Meet Alex Caspero
Alex Caspero is a Registered Dietitian, New York Times Bestselling Plant-Based Chef and mom of two. She aims to cut through the nutrition noise by providing real-life, nourishing tips for body and mind. Learn more about Alex.
Having a healthy gut is essential to overall well-being and proper digestion. An unhealthy gut can contribute to issues like inflammation, autoimmune diseases, and poor nutrient absorption. The good news is that making simple adjustments to your diet and lifestyle can go a long way toward supporting gut health.
Here are twelve easy ways to improve your gut health.
Chronic stress can negatively affect gut health by altering the composition of gut bacteria and impairing digestive function. Implement stress management techniques such as regular exercise, mindfulness meditation, deep breathing exercises, and engaging in activities that you enjoy.
The research on artificial sweeteners is varied and mixed, but animal models show that high levels of artificial sweeteners may alter the gut microbiome. If you already have gut issues, it’s likely a good idea to see if avoiding artificial sweeteners is helpful.
Drinking an adequate amount of water throughout the day is crucial for maintaining optimal gut health. Water helps soften stool, prevents constipation, and supports overall digestive function. Aim to drink at least 8 cups (64 ounces) of water daily, or more if you engage in intense physical activity or live in a hot climate.
Engaging in regular physical activity offers numerous benefits for gut health. Exercise helps stimulate the muscles in the digestive tract, promoting better digestion and reducing the risk of constipation.
Quality sleep is essential for a healthy gut. Lack of sleep can disrupt the gut microbiome and lead to imbalances in gut bacteria. To help promote sleep, establish a regular sleep routine, create a comfortable sleep environment, and limit exposure to electronic devices before bedtime.
Whole grains, like barley, oats, quinoa, bulger, and others have fiber that we need to bulk up our intestines and help things to move through.
Whole grains then become a type of food for the bacteria living in our microbiome. Eating more whole grains has been shown to increase the types and numbers of bacteria in our gut. The same is true of nuts, so pick up a variety of walnuts, pecans, pistachios or almonds, remembering that a serving is what fits into the palm of your hand.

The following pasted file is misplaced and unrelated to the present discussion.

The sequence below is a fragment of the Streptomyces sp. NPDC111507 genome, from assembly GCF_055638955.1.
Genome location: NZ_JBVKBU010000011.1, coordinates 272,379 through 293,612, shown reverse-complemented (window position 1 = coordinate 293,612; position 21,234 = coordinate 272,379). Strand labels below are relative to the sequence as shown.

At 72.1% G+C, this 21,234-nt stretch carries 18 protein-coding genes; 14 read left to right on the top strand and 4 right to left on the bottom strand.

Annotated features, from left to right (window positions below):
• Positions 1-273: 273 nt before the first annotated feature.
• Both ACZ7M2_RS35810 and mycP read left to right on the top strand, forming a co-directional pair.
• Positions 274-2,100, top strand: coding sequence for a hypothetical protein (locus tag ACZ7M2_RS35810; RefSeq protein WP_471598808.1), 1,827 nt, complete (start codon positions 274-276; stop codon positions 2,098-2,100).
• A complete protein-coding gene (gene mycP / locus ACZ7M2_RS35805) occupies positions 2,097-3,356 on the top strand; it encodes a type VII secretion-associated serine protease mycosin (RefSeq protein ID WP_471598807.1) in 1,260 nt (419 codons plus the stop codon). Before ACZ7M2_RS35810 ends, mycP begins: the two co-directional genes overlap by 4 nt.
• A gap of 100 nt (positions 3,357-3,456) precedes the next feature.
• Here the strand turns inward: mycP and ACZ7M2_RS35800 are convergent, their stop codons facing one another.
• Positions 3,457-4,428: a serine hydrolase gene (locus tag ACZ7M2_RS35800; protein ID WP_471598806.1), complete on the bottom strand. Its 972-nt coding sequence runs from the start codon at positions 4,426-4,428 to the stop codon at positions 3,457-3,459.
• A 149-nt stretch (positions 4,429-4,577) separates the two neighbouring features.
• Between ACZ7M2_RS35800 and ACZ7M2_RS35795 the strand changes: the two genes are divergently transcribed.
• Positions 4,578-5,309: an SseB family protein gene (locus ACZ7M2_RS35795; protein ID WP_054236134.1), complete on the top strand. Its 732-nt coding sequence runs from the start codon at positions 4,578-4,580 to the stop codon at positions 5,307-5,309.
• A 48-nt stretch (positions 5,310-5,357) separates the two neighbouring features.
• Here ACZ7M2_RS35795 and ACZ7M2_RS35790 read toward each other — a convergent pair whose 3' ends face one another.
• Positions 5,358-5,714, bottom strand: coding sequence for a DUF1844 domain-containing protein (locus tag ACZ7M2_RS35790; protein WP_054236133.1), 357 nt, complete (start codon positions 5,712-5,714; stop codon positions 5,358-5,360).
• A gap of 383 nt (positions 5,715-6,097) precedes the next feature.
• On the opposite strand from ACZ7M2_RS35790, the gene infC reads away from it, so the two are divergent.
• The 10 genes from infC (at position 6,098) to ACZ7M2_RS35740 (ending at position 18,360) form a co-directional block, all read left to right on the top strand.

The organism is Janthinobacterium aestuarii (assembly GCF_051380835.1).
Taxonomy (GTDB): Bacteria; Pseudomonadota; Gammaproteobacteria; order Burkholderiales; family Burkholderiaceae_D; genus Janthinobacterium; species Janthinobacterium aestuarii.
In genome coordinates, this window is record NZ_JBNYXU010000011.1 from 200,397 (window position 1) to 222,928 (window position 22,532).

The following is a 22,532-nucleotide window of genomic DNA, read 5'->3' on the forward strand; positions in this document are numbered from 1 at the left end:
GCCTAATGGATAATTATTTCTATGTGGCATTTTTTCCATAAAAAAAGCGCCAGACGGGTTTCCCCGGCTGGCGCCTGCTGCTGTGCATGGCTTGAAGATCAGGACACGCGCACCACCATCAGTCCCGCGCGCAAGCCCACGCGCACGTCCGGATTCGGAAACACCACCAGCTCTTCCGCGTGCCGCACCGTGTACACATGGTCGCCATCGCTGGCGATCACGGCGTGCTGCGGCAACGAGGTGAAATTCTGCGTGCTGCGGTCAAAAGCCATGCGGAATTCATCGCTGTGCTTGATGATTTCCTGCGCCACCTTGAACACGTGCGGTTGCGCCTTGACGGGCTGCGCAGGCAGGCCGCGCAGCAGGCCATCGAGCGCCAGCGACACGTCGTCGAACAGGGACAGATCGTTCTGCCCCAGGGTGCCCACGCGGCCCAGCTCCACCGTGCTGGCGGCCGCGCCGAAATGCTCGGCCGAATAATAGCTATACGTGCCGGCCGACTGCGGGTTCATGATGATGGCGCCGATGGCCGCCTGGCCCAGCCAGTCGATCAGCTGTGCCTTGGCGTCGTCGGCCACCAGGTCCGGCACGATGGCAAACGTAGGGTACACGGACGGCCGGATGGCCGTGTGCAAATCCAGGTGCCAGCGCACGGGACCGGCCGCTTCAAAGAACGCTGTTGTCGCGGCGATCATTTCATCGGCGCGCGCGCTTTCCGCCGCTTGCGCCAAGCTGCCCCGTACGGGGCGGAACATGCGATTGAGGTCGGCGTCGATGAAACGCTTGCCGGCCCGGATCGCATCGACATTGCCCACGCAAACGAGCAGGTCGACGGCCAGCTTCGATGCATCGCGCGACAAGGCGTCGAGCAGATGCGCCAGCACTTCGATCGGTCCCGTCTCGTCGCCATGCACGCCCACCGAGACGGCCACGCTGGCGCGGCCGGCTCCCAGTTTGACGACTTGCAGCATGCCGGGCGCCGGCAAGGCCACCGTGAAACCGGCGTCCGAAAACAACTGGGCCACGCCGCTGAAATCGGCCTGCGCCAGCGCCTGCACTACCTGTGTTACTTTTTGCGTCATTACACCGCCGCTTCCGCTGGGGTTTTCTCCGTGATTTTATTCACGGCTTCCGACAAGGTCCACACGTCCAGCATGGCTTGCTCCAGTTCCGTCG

We’ve all heard about eating more yogurt for good gut health, but the same is true for other fermented foods. Sauerkraut, kefir, kimchi, kombucha and tempeh are all fermented foods good for gut health.
Focus on incorporating a variety of fruits, vegetables, whole grains, legumes, and nuts into your meals. These foods are abundant in dietary fiber, which nourish beneficial gut bacteria. By diversifying your diet, you encourage the growth of a diverse microbiome associated with better gut health.
Does anyone actually need a reason to eat more chocolate? Polyphenol-rich foods, such as dark chocolate and blueberries, have anti-inflammatory properties and are helpful for overall gut health.
Other polyphenol-rich foods include almonds, onions, green tea, broccoli, and cacao.
Identifying and managing food intolerances and allergies can significantly improve gut health. Certain foods, such as gluten, lactose, and certain FODMAPs (fermentable oligosaccharides, disaccharides, monosaccharides, and polyols), can cause digestive symptoms in individuals with intolerances. Work with a healthcare professional to determine if you have any food sensitivities and develop a suitable dietary plan to alleviate symptoms and support gut health.
The vast majority of Americans, about 90%, don’t consume enough fiber, according to the latest CDC numbers. A rough estimate should be at least 14 g of fiber per 1000 calories or at least 25 g per day. Most Americans eat roughly half that.
Fiber affects the function of our gut, the digestion and absorption of nutrients, how quickly or slowly things move through, and the quality of our stools.
While almost all foods have had some kind of processing, it is best to eat foods that are minimally processed. These foods retain their nutritional value and do not usually have added sugar, salt, unhealthy fats or additives such as emulsifiers and artificial sweeteners, all of which may impact your gut health.
Unprocessed foods include fruits, vegetables, whole grains, dairy, eggs, seafood, poultry and lean red meat. Ultra-processed foods include deli meats such as ham and salami, many breakfast cereals, ready-made meals, sweet desserts, and many packaged snacks such as chips.
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